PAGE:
Comptroller says a lot of it was due to federal COVID relief money received by the state.
Annapolis, Md (KM) The State of Maryland has closed its books on fiscal year 2021; and Comptroller Peter Franchot says the state ended the year with an unassigned balance of $2.5-billion. “And that attributable to the fire hydrant of cash from the federal government that’s come into the state of Maryland over the last 16-months, both private sector and the public sector,” he says.
Franchot says the state normally ends out the fiscal year with $100-million and $150-million in its fund balance.
This $2.5-billion amount represents more than 5% of Maryland’s $48-billion budget for fiscal year 2021.
Franchot says this additional cash should be placed in the state’s rainy day fund, and there should also be a six-month evaluation of why federal relief funds were not distributed more efficiently to those who need it. “A lot of the unemployment funds, for example, went to fraudsters who had stolen financial information,” he says. “A lot of the rental relief funds which should be going to landlords throughout the state so people don’t get evicted, a lot of that is sitting in bank accounts.”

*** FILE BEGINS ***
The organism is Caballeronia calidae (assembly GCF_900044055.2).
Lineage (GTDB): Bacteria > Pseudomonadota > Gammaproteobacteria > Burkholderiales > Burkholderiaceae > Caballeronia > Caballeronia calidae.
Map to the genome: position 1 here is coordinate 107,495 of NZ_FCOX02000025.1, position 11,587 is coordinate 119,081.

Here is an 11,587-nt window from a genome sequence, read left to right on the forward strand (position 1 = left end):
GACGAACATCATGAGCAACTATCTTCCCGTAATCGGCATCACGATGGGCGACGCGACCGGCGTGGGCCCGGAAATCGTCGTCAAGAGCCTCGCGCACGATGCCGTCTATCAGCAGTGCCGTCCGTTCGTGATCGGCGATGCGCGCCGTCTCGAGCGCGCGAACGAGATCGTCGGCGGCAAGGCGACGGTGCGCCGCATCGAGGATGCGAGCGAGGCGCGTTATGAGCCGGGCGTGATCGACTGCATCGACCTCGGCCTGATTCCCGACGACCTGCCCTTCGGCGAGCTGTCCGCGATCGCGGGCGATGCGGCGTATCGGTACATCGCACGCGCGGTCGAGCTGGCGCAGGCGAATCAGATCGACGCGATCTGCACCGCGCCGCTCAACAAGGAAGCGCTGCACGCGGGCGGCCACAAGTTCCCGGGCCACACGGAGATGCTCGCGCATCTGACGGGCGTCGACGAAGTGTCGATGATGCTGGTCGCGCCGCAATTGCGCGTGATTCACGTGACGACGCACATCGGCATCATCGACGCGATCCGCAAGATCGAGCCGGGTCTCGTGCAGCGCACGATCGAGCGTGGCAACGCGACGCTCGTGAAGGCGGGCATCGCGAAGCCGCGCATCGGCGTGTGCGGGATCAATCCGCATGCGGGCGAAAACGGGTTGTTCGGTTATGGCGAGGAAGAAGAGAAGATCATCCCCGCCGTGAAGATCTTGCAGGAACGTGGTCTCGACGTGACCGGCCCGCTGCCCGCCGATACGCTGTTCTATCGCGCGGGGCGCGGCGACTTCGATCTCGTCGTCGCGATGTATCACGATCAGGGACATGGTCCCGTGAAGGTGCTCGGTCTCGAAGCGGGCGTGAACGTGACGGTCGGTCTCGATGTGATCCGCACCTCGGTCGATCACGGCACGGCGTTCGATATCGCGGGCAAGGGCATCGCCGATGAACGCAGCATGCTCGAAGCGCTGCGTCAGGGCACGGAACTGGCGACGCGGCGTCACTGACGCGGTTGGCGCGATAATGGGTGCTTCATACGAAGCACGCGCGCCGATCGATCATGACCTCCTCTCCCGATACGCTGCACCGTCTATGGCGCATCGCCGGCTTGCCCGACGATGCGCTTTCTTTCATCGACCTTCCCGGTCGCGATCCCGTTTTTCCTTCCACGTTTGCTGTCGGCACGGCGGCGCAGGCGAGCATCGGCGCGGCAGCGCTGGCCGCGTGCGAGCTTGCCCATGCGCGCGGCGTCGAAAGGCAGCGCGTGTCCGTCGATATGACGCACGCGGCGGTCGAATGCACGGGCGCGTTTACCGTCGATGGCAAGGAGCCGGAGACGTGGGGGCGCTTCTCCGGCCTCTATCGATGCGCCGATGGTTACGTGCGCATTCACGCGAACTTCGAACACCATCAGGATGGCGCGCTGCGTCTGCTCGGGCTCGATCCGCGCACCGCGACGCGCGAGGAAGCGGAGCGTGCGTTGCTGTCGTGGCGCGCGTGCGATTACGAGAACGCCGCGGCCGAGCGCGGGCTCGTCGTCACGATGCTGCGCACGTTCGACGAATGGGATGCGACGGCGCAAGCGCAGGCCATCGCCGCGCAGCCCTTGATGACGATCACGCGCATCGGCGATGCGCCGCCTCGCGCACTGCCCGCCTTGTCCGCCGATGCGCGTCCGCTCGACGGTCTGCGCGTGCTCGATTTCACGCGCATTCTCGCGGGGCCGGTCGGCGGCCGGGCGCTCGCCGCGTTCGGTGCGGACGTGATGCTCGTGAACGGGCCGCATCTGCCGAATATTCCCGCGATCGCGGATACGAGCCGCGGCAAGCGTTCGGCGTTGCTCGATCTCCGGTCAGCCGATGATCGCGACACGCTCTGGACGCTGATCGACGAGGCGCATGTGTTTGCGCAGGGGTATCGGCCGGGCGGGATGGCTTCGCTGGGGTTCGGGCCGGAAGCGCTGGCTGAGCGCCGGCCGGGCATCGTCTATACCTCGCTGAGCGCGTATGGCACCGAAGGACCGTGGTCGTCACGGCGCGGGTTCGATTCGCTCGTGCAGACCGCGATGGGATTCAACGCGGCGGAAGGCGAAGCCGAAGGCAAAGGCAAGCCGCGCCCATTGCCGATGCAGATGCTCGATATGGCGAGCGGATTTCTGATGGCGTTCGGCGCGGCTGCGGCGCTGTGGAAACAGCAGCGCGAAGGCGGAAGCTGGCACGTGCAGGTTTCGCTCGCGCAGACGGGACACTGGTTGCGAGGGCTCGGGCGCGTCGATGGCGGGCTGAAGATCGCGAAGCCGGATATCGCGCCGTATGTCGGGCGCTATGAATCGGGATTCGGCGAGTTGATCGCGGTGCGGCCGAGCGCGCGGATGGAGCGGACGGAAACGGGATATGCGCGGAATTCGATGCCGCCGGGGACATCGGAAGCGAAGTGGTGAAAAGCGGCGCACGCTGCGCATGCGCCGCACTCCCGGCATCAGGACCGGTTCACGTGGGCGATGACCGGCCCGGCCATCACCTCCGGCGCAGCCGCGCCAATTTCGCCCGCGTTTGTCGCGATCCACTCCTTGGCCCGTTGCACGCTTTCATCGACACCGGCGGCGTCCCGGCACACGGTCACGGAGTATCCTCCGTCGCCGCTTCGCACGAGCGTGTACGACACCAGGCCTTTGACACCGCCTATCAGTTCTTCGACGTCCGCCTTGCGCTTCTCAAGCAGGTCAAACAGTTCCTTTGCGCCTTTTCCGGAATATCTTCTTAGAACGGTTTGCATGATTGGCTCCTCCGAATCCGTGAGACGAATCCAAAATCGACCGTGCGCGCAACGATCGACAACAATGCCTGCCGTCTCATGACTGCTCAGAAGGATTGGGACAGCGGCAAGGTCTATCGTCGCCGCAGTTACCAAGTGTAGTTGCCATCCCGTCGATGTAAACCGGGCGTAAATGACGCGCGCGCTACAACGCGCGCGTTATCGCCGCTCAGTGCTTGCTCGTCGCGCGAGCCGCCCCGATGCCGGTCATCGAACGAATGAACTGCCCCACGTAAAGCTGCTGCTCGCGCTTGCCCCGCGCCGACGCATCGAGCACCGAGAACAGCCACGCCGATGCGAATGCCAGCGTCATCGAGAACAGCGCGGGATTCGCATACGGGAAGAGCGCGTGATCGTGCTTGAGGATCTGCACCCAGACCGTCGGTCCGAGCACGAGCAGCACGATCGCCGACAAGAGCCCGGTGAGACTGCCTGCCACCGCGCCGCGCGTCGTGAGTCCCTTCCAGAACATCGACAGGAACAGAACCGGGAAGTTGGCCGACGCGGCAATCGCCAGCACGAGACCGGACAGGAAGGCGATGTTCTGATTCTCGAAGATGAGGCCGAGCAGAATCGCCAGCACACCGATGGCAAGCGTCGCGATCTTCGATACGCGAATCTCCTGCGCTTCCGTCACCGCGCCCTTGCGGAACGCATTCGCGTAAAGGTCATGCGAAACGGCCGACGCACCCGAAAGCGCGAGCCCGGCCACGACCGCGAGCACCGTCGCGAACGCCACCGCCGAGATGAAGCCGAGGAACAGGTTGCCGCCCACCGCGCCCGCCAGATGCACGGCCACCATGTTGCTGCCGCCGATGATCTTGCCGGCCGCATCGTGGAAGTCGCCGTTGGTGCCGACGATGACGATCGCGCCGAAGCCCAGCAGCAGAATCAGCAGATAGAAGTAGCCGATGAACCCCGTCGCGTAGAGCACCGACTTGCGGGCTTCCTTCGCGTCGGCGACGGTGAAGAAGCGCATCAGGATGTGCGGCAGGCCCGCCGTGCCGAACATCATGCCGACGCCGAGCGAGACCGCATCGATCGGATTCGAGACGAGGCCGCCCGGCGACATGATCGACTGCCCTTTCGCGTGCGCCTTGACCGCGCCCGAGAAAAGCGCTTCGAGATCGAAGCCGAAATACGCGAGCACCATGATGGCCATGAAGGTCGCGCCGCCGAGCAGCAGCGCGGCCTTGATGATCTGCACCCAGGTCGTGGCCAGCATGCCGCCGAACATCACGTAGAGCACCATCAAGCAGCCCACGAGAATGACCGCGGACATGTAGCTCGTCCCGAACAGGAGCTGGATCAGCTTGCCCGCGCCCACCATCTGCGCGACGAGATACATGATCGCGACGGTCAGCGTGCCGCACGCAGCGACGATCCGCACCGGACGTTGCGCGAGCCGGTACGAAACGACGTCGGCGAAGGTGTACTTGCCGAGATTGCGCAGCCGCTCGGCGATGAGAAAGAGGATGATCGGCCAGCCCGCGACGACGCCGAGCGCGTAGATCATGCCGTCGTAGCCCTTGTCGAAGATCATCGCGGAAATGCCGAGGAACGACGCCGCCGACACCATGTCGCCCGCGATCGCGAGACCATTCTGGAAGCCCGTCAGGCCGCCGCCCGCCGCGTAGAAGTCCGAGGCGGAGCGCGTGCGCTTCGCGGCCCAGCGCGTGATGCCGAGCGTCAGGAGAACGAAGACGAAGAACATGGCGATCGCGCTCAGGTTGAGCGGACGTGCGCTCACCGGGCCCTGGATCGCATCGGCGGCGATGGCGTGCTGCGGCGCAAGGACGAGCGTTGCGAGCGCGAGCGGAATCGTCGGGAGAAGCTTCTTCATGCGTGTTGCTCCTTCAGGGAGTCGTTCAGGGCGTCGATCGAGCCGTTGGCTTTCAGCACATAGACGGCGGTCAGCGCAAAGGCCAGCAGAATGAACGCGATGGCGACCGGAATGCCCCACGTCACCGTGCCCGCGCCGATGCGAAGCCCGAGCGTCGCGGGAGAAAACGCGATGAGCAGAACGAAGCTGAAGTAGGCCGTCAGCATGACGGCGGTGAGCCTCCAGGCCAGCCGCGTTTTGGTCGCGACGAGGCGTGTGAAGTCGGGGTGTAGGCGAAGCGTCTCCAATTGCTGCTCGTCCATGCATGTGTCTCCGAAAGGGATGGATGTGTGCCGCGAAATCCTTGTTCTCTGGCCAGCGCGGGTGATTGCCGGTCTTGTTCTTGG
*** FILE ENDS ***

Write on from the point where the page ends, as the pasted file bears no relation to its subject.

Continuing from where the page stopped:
He says the state government has had problems in getting the relief funds out to individuals and businesses which need it. “The Department of Labor and the Department of Housing, it’s very difficult to get anyone on the phone, much less get a speedy resolution of an unemployment claim, or a resolution of rental relief,”: says Franchot.
In statement, the State Comptroller’s Office says there are two Marylands; in one, two-thirds of residents are employed and are able to do their jobs remotely, invest their wealth, and run their businesses that not only survived but thrived during the pandemic. The other one-third are facing dire economic circumstances; those without jobs or renters facing homelessness because the eviction moratorium has lifted.
“The state’s surplus is a once-in-a-generation opportunity to invest in programs that lift all Marylanders and help stabilize housing, and other critical expenses for lower and middle income families,” says Franchot, in a statement.
By Kevin McManus